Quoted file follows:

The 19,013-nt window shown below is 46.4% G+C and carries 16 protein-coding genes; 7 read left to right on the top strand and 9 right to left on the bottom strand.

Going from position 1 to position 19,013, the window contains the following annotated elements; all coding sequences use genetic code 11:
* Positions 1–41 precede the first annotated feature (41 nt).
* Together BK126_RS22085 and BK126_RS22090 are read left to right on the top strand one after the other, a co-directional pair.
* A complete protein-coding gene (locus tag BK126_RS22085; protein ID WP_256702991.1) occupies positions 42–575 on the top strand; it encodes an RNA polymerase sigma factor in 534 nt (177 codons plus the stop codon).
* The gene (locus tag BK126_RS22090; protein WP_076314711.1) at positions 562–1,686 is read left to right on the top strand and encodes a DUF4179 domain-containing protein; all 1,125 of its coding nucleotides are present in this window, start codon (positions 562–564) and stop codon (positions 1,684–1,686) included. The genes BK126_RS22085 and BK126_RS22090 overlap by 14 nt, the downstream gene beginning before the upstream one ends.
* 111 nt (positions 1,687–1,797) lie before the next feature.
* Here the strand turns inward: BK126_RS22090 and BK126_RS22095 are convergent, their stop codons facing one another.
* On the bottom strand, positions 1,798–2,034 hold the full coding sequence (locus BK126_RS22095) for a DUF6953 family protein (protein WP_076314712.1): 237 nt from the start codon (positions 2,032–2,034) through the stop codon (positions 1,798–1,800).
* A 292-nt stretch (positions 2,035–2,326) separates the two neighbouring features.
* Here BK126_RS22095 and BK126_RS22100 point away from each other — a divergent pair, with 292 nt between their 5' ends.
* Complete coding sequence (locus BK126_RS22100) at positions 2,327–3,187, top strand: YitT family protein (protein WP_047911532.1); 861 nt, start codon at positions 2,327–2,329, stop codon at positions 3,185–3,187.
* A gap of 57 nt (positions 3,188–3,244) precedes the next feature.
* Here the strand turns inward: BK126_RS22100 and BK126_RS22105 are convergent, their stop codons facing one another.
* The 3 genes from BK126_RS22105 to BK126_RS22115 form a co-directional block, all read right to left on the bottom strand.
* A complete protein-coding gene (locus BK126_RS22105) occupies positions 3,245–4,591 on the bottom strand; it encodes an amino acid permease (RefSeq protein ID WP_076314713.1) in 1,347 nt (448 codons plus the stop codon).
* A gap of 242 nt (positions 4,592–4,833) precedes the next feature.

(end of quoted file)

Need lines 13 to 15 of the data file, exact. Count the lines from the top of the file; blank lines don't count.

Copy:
* A gap of 57 nt (positions 3,188–3,244) precedes the next feature.
* Here the strand turns inward: BK126_RS22100 and BK126_RS22105 are convergent, their stop codons facing one another.
* The 3 genes from BK126_RS22105 to BK126_RS22115 form a co-directional block, all read right to left on the bottom strand.